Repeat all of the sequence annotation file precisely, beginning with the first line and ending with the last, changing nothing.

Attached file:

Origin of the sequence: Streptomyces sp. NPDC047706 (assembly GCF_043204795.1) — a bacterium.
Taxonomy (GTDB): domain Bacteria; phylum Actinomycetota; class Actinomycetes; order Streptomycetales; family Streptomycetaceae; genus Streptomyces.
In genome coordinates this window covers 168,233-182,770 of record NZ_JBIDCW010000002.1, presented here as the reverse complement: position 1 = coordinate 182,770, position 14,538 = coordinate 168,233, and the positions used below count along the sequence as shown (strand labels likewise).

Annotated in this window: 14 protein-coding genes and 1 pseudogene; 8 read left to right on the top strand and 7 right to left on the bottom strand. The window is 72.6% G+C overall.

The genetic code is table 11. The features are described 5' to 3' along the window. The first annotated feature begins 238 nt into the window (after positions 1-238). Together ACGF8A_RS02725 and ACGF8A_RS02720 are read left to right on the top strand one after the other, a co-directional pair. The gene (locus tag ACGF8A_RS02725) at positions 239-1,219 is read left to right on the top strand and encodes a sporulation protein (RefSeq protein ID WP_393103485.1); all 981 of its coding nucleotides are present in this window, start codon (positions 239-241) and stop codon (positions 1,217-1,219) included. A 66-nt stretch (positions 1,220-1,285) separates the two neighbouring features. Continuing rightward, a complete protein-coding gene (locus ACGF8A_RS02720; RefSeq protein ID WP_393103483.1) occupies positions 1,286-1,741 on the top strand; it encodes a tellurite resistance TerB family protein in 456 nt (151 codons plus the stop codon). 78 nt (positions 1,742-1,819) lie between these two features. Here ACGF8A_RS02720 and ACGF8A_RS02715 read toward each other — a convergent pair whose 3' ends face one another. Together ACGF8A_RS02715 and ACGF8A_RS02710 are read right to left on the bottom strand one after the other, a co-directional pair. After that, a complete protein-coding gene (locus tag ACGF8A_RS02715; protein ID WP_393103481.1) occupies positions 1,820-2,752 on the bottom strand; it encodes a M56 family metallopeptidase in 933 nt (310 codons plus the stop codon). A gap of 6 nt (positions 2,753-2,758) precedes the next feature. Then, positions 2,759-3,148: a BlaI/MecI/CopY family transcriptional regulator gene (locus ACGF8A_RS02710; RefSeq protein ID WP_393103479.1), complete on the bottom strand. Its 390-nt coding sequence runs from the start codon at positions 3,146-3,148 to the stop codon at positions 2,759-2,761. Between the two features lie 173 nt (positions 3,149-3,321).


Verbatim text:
Origin of the sequence: Streptomyces sp. NPDC047706 (assembly GCF_043204795.1) — a bacterium.
Taxonomy (GTDB): domain Bacteria; phylum Actinomycetota; class Actinomycetes; order Streptomycetales; family Streptomycetaceae; genus Streptomyces.
In genome coordinates this window covers 168,233-182,770 of record NZ_JBIDCW010000002.1, presented here as the reverse complement: position 1 = coordinate 182,770, position 14,538 = coordinate 168,233, and the positions used below count along the sequence as shown (strand labels likewise).

Annotated in this window: 14 protein-coding genes and 1 pseudogene; 8 read left to right on the top strand and 7 right to left on the bottom strand. The window is 72.6% G+C overall.

The genetic code is table 11. The features are described 5' to 3' along the window. The first annotated feature begins 238 nt into the window (after positions 1-238). Together ACGF8A_RS02725 and ACGF8A_RS02720 are read left to right on the top strand one after the other, a co-directional pair. The gene (locus tag ACGF8A_RS02725) at positions 239-1,219 is read left to right on the top strand and encodes a sporulation protein (RefSeq protein ID WP_393103485.1); all 981 of its coding nucleotides are present in this window, start codon (positions 239-241) and stop codon (positions 1,217-1,219) included. A 66-nt stretch (positions 1,220-1,285) separates the two neighbouring features. Continuing rightward, a complete protein-coding gene (locus ACGF8A_RS02720; RefSeq protein ID WP_393103483.1) occupies positions 1,286-1,741 on the top strand; it encodes a tellurite resistance TerB family protein in 456 nt (151 codons plus the stop codon). 78 nt (positions 1,742-1,819) lie between these two features. Here ACGF8A_RS02720 and ACGF8A_RS02715 read toward each other — a convergent pair whose 3' ends face one another. Together ACGF8A_RS02715 and ACGF8A_RS02710 are read right to left on the bottom strand one after the other, a co-directional pair. After that, a complete protein-coding gene (locus tag ACGF8A_RS02715; protein ID WP_393103481.1) occupies positions 1,820-2,752 on the bottom strand; it encodes a M56 family metallopeptidase in 933 nt (310 codons plus the stop codon). A gap of 6 nt (positions 2,753-2,758) precedes the next feature. Then, positions 2,759-3,148: a BlaI/MecI/CopY family transcriptional regulator gene (locus ACGF8A_RS02710; RefSeq protein ID WP_393103479.1), complete on the bottom strand. Its 390-nt coding sequence runs from the start codon at positions 3,146-3,148 to the stop codon at positions 2,759-2,761. Between the two features lie 173 nt (positions 3,149-3,321).